The Independent National Electoral Commission INEC said it would display its improved election processes in the upcoming governorship elections in Kogi and Bayelsa States.
The acting Chairman of INEC, Hajiya Amina Zakari, stated this yesterday at the public presentation of the Nigerian Civil Society Situation Room Report on the 2015 general elections in Abuja.
Zakari said the commission would apply lessons learnt from previous elections in raising the bar during the Kogi and Bayelsa States polls.
“In conducting elections in both states, the commission will apply lessons learnt from the previous elections beginning with the stand-alone governorship elections in Anambra, Ekiti and Osun States and the general elections,” she said.
According to the INEC boss, the commission would also carry out Continuous Voter Registration exercise in both states, as she promised that registered voters would get their Permanent Voters Cards, while provision would be made for voters’ transfers in the states.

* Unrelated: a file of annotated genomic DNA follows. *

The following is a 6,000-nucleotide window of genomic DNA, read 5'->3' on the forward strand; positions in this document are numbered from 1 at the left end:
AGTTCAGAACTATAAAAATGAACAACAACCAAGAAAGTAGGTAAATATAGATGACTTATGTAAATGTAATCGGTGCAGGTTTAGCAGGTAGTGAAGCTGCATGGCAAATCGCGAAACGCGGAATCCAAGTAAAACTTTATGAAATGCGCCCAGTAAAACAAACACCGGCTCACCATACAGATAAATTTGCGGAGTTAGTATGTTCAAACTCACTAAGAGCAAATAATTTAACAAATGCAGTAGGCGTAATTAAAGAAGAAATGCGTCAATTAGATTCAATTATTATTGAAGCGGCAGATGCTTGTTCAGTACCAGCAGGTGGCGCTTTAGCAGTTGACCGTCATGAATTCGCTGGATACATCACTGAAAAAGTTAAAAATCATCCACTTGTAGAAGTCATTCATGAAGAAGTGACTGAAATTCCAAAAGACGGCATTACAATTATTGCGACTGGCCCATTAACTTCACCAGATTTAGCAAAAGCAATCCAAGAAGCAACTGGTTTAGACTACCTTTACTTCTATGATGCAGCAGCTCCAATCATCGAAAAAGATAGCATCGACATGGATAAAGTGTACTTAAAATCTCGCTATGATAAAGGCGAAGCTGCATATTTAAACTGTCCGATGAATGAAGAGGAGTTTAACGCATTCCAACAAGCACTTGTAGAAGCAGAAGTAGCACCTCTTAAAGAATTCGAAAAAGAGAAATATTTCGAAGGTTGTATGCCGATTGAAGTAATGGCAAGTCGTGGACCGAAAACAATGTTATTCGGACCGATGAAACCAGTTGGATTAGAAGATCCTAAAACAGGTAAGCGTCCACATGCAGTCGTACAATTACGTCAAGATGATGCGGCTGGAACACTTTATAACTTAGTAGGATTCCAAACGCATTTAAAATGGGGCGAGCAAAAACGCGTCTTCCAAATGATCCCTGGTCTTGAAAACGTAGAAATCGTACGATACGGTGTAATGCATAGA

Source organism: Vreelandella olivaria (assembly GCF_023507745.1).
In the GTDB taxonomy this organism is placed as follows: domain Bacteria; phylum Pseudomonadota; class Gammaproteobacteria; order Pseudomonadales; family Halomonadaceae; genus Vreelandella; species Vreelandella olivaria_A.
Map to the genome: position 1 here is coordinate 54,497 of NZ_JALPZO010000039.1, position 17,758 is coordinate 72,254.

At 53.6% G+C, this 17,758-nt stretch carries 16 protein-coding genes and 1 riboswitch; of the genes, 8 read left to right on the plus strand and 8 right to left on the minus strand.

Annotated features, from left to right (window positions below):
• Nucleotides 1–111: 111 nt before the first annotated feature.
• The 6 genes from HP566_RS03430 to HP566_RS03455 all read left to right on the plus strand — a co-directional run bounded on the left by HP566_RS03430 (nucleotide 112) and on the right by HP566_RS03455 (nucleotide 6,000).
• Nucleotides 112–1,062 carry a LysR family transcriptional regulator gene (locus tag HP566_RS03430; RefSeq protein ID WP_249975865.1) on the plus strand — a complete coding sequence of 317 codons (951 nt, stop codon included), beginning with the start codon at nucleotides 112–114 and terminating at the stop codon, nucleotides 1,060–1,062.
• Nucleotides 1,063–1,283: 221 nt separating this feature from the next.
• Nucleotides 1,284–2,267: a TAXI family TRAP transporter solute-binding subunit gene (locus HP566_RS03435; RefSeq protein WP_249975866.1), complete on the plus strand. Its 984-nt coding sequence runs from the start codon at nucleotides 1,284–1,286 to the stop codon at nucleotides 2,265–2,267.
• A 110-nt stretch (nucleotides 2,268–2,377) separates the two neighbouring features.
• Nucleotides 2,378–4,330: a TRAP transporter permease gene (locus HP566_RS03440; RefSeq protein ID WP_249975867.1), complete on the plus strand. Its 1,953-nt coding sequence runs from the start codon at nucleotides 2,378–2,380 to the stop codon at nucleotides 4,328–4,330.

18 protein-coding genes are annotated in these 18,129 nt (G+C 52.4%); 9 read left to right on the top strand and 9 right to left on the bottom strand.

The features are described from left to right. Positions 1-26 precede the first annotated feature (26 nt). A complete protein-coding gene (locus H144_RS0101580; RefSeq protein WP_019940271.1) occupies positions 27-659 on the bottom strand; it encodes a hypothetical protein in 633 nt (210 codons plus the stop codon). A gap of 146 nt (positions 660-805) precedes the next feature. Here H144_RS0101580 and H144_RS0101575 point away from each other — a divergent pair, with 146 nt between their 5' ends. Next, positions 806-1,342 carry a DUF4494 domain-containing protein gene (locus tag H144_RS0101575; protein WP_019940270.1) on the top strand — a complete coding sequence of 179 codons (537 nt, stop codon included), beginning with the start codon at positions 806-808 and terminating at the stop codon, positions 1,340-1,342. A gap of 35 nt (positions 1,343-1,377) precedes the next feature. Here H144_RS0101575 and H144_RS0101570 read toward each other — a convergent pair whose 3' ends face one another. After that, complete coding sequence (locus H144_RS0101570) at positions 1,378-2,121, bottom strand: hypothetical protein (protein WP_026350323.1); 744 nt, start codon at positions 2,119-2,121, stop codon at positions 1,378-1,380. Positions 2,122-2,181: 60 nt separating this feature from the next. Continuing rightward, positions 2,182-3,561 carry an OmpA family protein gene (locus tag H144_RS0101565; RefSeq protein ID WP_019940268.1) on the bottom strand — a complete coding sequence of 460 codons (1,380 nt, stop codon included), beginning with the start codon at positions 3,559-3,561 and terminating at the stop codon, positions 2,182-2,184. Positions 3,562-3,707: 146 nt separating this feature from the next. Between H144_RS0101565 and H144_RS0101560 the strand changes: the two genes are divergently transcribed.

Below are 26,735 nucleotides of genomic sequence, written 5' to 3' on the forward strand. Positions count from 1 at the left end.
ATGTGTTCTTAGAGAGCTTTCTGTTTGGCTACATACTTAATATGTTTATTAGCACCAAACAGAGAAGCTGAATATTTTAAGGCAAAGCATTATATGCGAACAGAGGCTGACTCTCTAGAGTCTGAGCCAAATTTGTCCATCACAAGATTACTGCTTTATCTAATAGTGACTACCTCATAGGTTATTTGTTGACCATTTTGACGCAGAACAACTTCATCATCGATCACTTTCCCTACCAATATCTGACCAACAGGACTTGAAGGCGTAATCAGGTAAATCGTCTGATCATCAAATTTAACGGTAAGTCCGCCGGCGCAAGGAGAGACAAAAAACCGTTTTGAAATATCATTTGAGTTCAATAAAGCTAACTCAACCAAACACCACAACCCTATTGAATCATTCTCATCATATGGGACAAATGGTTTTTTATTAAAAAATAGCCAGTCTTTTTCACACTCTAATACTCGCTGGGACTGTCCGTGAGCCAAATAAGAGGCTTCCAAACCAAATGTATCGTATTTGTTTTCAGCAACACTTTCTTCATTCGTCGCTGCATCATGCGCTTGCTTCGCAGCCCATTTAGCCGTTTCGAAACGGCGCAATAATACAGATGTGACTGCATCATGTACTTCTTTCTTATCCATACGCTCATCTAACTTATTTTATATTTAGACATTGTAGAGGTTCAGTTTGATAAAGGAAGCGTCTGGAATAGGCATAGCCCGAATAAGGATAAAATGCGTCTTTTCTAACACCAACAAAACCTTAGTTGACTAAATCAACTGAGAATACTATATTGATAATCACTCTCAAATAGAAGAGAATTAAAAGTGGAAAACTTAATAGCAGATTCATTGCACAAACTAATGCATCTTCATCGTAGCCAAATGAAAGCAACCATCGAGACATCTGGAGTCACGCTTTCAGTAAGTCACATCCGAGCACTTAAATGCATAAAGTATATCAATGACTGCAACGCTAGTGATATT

The INEC boss therefore called on all and sundry for continued support, particularly, from development partners and civil society organisations towards improving the country’s electoral process.
“INEC in partnership with key stakeholders in the political parties, security and civic organizations will strive to ensure that both elections in Kogi and Bayelsa are transparent and well run,” she said.
Zakari warned against electoral malpractices in both states and said INEC would continue to drive transparency and effectiveness in the country’s electoral processes.
“Any INEC official found wanting at the tribunals will be punished to the full wrath of the law,” she added.
Zakari also disclosed that the commission’s transitional plans were needed to lay foundation for the future.
“Some of the commission’s efforts toward improvement of electoral processes include continued drive for improvement of INEC internal processes, as well as staff re-orientation and training.
“Others are the push for recommendations to the National Assembly on electoral reforms such as ballot access restrictions to reduce voter confusion and Diaspora voting.
“It also includes increased use of technology on the card reader and e-Track processes introduced in 2015 and improved internal and external communications to drive improved awareness with the public and staff,” she said.

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